When Paul writes Romans 1, he and his audience both understand that he is tapping into intersecting strains of first-century thought – the Greco-Roman priority on self-mastery and the Jewish apologetic – in order to propagandize the superiority of Jewish law over the untrammeled passions and desires of those living without it.

So why do this? Why tap into these two rhetorical veins?

On one level, the answer is obvious: He does this because his readers are used to this language. We are not, and so we take away things from it Paul and his audience would never have expected. But first-century Roman gentiles, whether or not they are used to hearing Jewish apologetic, are certainly aware of the notions of self-mastery and the consequences of failing to acquire it.

For that, we need to look past Romans 1.

Continue reading Can Paul Be Trusted on Sexuality? Part 5

Faith in Uncertainty

I’ve really been enjoying J.R. Daniel Kirk’s Storied Theology blog. Kirk is that rare biblical scholar who writes in a clear, concise manner usually missing from academic writing. His book, Jesus Have I Loved, but Paul? is on my to-read list. In the meantime, I enjoy his reflections on theology – especially narrative theology, which he contrasts with systematic theology.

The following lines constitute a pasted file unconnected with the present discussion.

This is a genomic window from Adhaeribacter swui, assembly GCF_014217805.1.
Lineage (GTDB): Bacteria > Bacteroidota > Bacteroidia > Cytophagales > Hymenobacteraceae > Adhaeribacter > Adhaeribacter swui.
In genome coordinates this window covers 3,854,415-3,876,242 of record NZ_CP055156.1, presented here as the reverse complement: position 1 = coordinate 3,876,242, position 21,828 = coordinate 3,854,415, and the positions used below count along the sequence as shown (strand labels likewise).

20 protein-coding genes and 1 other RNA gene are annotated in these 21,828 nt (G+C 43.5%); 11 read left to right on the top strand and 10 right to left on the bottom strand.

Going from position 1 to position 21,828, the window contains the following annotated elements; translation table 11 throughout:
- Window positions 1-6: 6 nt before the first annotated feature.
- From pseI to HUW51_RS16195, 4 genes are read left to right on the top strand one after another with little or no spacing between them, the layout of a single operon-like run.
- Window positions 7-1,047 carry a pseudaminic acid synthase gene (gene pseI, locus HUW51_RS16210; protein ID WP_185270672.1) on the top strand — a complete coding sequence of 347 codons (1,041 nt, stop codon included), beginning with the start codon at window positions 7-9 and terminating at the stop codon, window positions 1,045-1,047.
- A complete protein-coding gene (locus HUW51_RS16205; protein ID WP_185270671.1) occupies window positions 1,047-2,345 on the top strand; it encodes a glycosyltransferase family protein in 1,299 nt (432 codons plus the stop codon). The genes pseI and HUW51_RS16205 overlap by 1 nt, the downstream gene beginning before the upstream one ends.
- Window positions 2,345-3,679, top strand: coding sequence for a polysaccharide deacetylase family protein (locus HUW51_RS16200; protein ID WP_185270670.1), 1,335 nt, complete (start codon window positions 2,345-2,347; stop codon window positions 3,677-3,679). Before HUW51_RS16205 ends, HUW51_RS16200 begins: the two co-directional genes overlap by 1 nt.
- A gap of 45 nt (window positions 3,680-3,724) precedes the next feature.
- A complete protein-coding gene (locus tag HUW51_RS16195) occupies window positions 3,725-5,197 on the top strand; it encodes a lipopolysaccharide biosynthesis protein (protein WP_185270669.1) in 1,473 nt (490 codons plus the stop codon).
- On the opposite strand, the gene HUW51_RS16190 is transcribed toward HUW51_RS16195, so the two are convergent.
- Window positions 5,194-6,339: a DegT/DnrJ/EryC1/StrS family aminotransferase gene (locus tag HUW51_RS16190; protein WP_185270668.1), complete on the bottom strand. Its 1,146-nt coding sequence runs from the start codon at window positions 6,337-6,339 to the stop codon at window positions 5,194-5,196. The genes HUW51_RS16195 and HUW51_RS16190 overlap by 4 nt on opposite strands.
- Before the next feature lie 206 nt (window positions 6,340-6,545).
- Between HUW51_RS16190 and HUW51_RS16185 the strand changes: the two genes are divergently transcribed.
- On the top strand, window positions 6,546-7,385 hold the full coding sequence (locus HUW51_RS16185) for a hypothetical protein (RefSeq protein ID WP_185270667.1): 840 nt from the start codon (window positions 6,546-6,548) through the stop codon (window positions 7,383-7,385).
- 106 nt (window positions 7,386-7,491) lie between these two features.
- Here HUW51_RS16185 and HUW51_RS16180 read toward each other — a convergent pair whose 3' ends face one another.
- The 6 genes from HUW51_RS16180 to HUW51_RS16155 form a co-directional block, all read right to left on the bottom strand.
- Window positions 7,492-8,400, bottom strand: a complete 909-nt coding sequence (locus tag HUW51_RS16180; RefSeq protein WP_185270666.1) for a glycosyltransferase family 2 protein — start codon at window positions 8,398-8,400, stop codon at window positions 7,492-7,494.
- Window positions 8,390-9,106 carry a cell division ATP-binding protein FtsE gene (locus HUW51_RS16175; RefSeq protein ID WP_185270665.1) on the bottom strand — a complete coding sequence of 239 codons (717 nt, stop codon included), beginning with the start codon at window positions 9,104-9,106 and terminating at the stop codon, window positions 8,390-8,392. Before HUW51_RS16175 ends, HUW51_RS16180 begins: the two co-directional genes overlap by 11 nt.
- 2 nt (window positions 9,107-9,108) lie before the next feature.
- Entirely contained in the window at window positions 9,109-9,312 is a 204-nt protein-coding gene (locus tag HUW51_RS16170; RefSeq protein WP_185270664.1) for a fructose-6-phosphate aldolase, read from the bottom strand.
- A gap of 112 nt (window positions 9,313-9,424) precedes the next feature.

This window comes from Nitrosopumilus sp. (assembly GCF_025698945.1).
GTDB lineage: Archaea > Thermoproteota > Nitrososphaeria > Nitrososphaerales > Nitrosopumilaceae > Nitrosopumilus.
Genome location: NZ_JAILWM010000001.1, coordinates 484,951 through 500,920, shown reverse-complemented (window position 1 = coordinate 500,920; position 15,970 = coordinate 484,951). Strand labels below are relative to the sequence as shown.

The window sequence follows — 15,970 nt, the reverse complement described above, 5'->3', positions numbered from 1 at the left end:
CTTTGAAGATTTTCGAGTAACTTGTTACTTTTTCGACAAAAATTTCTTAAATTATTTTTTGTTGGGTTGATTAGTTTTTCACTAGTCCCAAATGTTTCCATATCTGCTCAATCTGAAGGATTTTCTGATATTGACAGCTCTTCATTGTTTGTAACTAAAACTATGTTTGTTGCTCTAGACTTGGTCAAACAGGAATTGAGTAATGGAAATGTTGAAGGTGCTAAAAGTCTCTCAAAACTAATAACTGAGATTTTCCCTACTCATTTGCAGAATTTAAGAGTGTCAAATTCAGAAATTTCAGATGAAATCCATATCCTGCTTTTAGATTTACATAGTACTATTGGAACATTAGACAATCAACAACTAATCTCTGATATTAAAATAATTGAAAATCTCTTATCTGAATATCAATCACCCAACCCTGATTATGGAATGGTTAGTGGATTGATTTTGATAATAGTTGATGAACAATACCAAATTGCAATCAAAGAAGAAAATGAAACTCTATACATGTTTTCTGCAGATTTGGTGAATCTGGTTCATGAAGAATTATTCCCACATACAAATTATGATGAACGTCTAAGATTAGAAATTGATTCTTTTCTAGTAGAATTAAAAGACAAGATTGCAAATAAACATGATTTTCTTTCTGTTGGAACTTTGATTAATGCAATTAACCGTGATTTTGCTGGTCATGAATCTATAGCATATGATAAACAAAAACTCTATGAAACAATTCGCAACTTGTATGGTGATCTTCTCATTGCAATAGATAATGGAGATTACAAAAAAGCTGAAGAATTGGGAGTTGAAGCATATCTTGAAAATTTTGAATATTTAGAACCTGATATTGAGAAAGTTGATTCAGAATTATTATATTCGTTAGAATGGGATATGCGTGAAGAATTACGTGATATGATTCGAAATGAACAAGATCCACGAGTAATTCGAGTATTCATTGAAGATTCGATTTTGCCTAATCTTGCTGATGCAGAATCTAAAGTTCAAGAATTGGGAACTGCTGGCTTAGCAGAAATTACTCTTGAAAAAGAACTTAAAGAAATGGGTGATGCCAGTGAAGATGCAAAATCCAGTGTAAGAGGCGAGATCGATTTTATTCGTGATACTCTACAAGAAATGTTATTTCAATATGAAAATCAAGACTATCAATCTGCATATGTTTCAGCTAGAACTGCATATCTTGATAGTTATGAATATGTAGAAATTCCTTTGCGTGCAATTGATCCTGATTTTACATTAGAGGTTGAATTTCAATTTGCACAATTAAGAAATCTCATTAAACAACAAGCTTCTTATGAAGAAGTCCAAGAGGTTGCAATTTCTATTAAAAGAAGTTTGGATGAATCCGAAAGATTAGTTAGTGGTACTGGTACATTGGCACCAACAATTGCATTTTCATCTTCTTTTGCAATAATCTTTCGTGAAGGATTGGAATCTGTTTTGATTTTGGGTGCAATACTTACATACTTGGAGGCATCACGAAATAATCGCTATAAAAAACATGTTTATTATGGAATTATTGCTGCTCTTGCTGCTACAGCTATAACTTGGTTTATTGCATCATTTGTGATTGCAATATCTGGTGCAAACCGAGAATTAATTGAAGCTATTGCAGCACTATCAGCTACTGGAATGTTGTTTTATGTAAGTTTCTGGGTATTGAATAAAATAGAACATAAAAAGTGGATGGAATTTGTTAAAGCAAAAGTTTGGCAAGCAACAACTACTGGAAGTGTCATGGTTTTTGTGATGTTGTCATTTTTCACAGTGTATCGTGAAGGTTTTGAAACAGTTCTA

The latter, he argues, looks at theology as a system by which we derive the answers we are seeking. It’s very modern, in other words. Narrative theology, on the other hand, taps into a vein of thought we’re seeing come to the fore with the likes of Scot McKnight’s King Jesus Gospel and others: that the Bible isn’t set up so much to give answers as to engage us in dialogue and tell a very important story that can and should change our lives.

Perhaps the place where narrative and systematic theology differ is in the latter’s need to stand at the end of the story throughout, and articulate what is true on its basis. What is true about God, now that this story has happened (and is happening)? What do we know to be true about people?

Narrative theology is more content to leave stories as stories. Perhaps more, narrative theology is content to talk about God as God interacts with Abraham, and Moses, and David, and Jesus, and Paul, and the Lamb. To what degree can we speak of God truly when we have not located God as the actor in a story that unfolds in and among the people?